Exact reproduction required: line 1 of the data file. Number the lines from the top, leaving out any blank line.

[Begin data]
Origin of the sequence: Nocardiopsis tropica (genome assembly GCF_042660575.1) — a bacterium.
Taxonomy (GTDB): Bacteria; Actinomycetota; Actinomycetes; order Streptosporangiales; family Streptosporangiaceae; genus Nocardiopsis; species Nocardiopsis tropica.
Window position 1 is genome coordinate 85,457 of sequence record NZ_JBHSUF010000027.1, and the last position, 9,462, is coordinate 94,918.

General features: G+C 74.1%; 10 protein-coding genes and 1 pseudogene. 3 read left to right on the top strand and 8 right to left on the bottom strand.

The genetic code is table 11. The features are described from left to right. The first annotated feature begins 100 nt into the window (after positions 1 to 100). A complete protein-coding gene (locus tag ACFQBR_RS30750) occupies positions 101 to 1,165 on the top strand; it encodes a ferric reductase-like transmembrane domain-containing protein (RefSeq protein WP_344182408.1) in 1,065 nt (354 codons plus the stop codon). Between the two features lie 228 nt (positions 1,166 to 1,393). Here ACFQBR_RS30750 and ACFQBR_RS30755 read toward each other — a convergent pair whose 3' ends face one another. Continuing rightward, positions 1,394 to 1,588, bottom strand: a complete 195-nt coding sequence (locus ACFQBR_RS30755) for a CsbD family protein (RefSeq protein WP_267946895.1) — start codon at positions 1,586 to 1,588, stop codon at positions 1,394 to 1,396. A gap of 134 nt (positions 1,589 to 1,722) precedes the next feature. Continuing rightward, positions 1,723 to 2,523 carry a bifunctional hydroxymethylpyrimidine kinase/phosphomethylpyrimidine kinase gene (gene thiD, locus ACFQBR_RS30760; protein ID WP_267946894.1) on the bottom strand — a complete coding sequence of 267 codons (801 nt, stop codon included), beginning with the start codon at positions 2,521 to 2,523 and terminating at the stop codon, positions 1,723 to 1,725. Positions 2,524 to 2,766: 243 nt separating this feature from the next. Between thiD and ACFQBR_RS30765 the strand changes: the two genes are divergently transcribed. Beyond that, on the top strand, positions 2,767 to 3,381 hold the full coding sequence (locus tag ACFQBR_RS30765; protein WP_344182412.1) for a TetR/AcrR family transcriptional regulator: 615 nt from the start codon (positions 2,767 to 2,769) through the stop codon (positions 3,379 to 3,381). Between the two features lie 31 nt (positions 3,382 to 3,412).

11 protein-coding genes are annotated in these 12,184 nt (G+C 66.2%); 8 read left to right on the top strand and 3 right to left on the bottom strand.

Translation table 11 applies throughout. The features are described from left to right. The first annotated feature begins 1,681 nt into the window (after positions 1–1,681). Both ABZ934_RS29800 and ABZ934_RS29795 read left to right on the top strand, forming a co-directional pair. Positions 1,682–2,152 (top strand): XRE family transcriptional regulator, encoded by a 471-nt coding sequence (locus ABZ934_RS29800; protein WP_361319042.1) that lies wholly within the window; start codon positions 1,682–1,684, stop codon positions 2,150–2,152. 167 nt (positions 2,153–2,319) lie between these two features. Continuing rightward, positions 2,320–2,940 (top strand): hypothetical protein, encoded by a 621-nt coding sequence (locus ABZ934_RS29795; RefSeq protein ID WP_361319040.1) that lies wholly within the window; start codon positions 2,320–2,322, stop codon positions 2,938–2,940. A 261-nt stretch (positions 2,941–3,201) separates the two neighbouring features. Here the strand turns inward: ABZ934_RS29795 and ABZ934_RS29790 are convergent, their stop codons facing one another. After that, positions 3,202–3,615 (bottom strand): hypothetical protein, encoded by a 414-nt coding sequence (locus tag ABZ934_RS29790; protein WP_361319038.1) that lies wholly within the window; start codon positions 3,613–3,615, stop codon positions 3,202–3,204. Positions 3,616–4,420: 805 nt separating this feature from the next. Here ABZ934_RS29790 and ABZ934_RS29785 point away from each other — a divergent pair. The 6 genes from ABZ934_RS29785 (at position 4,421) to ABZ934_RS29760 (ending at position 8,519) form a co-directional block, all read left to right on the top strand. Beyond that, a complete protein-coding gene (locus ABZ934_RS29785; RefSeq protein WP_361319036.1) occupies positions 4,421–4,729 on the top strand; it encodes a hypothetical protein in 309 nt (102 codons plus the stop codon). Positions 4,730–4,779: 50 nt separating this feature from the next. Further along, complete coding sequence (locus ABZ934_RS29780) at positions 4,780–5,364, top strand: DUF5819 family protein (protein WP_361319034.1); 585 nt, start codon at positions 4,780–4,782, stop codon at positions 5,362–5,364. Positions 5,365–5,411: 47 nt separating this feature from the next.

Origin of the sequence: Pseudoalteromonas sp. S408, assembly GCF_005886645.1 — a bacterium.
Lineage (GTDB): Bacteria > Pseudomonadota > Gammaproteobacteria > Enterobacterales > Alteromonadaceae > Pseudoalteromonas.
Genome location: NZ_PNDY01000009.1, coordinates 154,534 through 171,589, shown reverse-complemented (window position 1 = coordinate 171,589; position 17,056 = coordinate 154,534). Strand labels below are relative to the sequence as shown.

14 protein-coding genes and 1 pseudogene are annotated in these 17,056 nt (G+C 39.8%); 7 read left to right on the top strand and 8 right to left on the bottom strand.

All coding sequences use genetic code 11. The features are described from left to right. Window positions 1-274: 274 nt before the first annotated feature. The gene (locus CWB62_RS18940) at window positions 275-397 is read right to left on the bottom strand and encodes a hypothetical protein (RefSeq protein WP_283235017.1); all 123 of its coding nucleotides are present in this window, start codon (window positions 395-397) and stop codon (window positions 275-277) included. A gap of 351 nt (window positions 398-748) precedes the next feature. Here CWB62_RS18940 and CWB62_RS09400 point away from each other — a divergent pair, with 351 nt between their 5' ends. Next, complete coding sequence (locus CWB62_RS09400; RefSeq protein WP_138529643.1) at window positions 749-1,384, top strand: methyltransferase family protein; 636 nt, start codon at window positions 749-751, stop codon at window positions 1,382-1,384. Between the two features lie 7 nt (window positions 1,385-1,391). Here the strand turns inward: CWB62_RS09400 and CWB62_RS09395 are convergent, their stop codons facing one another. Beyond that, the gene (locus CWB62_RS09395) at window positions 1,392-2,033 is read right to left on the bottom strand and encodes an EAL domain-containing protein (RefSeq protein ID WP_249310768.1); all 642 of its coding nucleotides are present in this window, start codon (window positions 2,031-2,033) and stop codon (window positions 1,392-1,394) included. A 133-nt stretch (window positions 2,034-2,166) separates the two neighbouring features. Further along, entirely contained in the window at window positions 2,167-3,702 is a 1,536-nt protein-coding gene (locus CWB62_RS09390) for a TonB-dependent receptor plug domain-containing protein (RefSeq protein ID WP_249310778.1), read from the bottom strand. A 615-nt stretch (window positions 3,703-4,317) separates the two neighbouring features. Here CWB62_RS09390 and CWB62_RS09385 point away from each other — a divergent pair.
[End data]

Origin of the sequence: Nocardiopsis tropica (genome assembly GCF_042660575.1) — a bacterium.